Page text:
Wayne Dundon goes on trial for Limerick murder of Roy Collins
Dundon and Nathan Killeen charged with murder at Roxboro shopping centre in 2009
The scene outside the Special Criminal Court in Dublin for the arrival of Wayne Dundon and Nathan Killeen for a hearing last year. File photograph: Niall Carson/PA Wire
Two Limerick men have gone on trial at the Special Criminal Court charged with murdering businessman Roy Collins in the city five years ago.
Wayne Dundon (35), of Lenihan Avenue, Prospect, and Nathan Killeen (23) of Hyde Road, Prospect, are charged with murdering the 35-year-old at Coin Castle Amusements, Roxboro Road Shopping Centre on April 9th, 2009.
They were arraigned before the non-jury court today and pleaded not guilty.
The three judges heard that Mr Collins was at work around noon that day when a single gunman entered his amusement arcade and discharged a single shot, hitting him in the chest. He was conscious for a time, but his life could not be saved.
Prosecutor Michael O’Higgins SC said in his opening speech that Wayne Dundon had directed the murder from prison, Nathan Killeen was the getaway driver and another man, James Dillon, was the gunman.
He said there was evidence that, shortly beforehand, Nathan Killeen was in Roxboro Road Shopping Centre, where the deceased owned his arcade and his father, Stephen Collins, owned a pub. He said the court would hear evidence that in the aftermath of the killing, detectives spotted two youths who they believed were the accused men nearby. When the detectives called them, they took flight and one climbed over a wall. A house was then surrounded and Nathan Killeen was found in an attic and arrested.
However, Mr O’Higgins said that the “meat of the case” was to be found in the evidence of five witnesses who were associates of the accused men. These were siblings Gareth Collins aka Keogh, Lisa Collins and April Collins, along with Christopher McCarthy and Anthony McCarthy, who were cousins of the Dundons.
Mr O’Higgins outlined how the five witnesses were connected to the accused and said that some of the associations could be described as criminal. He said that Gareth Collins Keogh would give evidence that in March 2009, Nathan Killeen offered him money to drive a car.
Keogh would say that he turned down the offer when Killeen mentioned “the pub up the road”. Keogh would say that Killeen then put him on the phone to Wayne Dundon, who offered him €20,000 and drugs to drive the car. Keogh again refused. The witness would say that Killeen explained that they were planning to “whack” Stephen Collins, that the firearm was already in position and that they were waiting for a car.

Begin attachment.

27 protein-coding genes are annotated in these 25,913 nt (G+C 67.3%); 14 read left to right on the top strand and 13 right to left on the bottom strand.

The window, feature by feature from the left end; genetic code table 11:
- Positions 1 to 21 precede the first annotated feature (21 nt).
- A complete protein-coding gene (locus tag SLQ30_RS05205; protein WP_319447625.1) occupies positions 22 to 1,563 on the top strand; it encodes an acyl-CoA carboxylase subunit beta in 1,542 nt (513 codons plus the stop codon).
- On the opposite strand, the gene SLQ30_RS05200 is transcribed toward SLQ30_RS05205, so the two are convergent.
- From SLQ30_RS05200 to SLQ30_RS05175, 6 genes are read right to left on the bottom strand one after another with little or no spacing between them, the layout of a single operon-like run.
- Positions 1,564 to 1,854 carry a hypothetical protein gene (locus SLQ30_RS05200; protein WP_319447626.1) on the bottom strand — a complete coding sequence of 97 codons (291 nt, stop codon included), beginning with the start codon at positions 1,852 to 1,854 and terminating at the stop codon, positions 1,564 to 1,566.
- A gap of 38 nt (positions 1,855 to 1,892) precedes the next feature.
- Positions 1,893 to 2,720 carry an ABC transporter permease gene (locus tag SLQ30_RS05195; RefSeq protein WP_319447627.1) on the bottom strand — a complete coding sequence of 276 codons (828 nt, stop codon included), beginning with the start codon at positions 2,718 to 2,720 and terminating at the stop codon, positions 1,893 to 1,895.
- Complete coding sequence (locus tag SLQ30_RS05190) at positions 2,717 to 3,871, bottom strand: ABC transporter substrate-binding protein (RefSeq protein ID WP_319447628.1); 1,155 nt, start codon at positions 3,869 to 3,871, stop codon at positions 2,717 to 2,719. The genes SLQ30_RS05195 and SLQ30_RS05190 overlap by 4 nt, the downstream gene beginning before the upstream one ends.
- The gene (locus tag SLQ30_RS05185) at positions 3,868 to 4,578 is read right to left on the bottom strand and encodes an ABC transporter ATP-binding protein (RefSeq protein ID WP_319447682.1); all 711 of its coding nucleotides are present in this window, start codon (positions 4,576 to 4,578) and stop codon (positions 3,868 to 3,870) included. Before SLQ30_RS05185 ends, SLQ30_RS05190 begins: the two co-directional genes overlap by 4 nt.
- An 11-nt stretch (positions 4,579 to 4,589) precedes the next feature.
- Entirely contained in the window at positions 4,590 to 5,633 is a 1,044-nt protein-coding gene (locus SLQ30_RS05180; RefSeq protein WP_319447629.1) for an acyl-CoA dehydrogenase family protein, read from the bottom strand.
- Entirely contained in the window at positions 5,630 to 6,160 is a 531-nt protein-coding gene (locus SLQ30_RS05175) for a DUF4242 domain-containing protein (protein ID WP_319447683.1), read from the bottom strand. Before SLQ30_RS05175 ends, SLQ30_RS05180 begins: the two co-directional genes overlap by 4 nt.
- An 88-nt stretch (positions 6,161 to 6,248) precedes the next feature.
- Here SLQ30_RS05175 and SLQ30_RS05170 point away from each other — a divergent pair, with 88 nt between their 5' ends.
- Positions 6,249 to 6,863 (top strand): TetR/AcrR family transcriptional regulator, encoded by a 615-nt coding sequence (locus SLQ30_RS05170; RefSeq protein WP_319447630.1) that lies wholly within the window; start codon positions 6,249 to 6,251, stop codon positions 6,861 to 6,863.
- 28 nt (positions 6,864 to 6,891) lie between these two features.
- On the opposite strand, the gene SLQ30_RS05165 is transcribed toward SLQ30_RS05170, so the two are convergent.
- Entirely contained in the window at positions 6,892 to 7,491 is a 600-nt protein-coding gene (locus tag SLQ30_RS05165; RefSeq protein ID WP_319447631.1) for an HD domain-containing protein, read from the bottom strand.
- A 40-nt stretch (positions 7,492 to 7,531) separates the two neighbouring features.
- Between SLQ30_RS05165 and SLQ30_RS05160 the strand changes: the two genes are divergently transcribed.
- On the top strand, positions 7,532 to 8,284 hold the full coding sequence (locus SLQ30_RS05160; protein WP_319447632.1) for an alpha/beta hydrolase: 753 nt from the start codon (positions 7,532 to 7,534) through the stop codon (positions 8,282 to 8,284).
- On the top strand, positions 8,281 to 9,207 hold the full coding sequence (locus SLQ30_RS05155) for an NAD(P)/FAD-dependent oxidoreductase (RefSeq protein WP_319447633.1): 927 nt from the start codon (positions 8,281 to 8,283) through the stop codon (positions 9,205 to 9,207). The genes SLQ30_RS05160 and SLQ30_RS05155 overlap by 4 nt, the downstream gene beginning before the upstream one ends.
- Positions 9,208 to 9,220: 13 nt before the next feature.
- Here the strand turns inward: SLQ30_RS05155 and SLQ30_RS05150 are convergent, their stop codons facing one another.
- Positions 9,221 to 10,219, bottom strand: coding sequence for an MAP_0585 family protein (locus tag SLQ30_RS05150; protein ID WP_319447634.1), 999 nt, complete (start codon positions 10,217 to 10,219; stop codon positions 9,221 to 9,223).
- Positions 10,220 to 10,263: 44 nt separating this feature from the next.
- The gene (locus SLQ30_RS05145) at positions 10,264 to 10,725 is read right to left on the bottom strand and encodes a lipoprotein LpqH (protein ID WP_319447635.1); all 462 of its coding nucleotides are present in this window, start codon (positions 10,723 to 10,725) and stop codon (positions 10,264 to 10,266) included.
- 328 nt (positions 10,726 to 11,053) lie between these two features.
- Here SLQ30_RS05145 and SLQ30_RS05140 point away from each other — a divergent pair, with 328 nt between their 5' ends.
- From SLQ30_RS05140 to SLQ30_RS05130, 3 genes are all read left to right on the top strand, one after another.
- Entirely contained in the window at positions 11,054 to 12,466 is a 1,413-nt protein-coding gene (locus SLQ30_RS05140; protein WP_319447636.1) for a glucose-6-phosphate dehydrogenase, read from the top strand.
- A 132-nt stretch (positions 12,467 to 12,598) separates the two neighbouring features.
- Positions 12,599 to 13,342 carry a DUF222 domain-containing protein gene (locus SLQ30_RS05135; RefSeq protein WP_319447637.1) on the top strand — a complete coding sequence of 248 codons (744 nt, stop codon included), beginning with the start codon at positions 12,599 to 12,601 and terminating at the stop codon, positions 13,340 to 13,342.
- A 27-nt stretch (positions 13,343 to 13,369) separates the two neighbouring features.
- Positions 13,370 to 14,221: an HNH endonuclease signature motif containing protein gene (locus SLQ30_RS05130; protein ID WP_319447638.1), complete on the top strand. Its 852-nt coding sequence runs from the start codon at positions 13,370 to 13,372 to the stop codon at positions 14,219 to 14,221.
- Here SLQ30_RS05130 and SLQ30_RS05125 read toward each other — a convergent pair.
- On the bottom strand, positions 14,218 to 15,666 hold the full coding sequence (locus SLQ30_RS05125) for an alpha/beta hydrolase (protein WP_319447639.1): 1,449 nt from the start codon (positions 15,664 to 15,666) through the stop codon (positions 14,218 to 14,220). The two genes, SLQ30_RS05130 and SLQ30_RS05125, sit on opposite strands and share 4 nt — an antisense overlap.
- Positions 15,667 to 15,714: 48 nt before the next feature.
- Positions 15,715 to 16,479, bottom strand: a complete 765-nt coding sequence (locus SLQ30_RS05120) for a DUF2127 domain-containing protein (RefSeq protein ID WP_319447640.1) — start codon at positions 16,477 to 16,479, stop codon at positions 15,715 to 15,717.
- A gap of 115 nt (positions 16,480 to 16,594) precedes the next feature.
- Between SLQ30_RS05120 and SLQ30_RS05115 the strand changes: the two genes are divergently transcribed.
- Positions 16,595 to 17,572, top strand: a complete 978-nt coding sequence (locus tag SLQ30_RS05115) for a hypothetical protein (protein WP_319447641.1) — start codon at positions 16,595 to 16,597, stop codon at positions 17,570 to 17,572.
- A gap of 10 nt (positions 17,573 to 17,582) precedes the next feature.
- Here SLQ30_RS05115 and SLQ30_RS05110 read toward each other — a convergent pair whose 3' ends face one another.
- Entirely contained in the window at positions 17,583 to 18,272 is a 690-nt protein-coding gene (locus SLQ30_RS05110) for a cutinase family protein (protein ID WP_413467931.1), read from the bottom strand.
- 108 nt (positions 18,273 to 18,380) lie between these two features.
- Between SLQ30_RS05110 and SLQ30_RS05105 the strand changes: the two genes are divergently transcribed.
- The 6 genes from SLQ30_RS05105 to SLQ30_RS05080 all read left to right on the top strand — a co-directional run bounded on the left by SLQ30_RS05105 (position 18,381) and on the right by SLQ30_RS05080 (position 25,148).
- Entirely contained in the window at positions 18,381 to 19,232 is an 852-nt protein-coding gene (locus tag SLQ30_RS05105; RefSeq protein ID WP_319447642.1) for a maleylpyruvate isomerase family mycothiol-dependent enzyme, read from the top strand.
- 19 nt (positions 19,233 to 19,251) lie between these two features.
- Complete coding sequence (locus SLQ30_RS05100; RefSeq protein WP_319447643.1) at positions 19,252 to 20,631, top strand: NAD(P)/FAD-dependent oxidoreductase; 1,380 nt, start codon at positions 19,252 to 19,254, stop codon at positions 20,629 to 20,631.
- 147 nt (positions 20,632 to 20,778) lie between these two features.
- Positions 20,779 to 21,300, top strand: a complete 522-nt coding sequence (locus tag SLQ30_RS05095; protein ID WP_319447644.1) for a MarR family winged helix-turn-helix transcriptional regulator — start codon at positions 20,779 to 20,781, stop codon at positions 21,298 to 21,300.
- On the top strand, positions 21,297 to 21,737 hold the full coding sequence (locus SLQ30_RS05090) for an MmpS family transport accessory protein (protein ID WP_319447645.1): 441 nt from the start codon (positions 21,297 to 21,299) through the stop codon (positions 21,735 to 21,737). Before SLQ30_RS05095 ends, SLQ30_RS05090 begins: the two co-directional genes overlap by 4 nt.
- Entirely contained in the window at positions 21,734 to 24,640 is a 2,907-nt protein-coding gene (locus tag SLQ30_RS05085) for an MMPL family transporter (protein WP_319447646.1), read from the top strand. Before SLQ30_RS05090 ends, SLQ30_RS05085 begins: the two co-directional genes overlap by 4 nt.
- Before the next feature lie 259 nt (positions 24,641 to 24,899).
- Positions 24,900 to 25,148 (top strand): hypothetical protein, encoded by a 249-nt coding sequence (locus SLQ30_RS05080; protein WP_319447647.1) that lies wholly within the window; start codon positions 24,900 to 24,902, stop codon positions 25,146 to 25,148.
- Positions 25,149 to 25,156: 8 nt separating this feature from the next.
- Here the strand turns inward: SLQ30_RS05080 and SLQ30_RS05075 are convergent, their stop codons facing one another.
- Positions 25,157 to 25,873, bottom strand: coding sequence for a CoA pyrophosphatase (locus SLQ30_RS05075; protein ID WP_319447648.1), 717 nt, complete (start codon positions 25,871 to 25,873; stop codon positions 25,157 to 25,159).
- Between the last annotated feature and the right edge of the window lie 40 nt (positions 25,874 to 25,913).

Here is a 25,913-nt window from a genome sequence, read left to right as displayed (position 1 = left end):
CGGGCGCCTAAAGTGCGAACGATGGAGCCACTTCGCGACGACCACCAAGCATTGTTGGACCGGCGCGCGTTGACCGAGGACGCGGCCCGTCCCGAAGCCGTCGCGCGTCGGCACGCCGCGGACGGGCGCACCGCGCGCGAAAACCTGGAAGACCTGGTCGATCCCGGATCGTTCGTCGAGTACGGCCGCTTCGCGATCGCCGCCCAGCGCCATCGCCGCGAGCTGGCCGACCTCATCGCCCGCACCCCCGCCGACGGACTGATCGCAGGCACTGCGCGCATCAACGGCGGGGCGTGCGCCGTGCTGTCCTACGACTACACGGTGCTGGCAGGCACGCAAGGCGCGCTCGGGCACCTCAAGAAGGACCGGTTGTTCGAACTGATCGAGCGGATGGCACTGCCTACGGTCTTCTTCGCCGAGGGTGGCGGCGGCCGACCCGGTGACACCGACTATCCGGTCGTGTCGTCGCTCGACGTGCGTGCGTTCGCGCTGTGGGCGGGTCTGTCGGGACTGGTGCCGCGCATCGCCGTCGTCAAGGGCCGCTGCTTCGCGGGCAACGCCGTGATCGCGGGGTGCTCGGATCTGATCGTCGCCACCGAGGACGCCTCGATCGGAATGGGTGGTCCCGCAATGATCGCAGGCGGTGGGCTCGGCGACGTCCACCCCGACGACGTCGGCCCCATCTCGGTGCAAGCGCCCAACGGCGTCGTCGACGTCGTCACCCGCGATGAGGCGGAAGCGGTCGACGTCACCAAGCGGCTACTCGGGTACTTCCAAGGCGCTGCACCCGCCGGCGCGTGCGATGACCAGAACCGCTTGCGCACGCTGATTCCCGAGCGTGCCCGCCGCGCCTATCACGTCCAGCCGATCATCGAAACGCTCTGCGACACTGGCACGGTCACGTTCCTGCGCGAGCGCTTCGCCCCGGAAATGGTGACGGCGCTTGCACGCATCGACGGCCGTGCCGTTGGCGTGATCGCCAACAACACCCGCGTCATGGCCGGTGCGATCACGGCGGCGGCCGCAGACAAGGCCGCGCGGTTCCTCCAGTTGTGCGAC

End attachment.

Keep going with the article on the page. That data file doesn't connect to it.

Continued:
Keogh would testify that Killeen later told him that a black, top-of-the-range Mercedes had been prepared. He would testify that, on the morning of the murder, Killeen and James Dillon arrived at his door and that it was indicated that the murder was about to happen. However, he again said no and Killeen roared that everything was sorted.
Keogh would say that Killeen complained on the phone to Wayne Dundon that Keogh would not do it and passed the phone to him, with Dundon telling him that it was a simple, two-minute job.
Mr O’Higgins said that various threats were made, but that Keogh stood his ground. Keogh would say that the two men returned later and that Killeen asked him to make a petrol bomb, but Keogh declined. The witness would say that Killeen then made it himself and handed it to James Dillon.
The witness would say that he later saw black smoke and contended it was the Mercedes being burnt out. He later saw detectives pursuing Killeen and Dillon and that Killeen hopped a wall. He then saw them being led away in handcuffs.
Mr O’Higgins next outlined the evidence of Anthony “Noddy” McCarthy, who was in custody in Wheatfield prison at the time of the murder. McCarthy is currently serving a life sentence for murdering Kieran Keane, he added. Wayne Dundon was also in custody in the prison at the time and McCarthy would say that he could hear him shouting across the hall.
He saw Dundon on the phone and described him as hyper, saying: “You better do it for us. You never do nothing for our family. You and your mother will be sorry.”
McCarthy would say he asked what it was about and that Dundon replied that he was speaking to their cousin, James Dillon, and that he wanted him to “do Collins”. He would say that Dundon added: “That f***ing muppet, Gareth Collins, wouldn’t drive the car either.”
Mr O’Higgins said that if the court accepted the evidence of the witnesses, it would be satisfied that Wayne Dundon was part of a joint enterprise, was the organiser, designer and a legal participant. He said that, along with witness evidence, there was also strong circumstantial evidence in respect of Nathan Killeen. “The seminal issue is whether the accused are involved,” he concluded.
Ms Justice Iseult O’Malley, presiding, adjourned proceedings until Tuesday, when Gareth Collins Keogh is due to give evidence.
The four-week trial before Ms Justice O’Malley, Judge Margaret Heneghan and Judge Ann Ryan is the first to be heard by three female judges.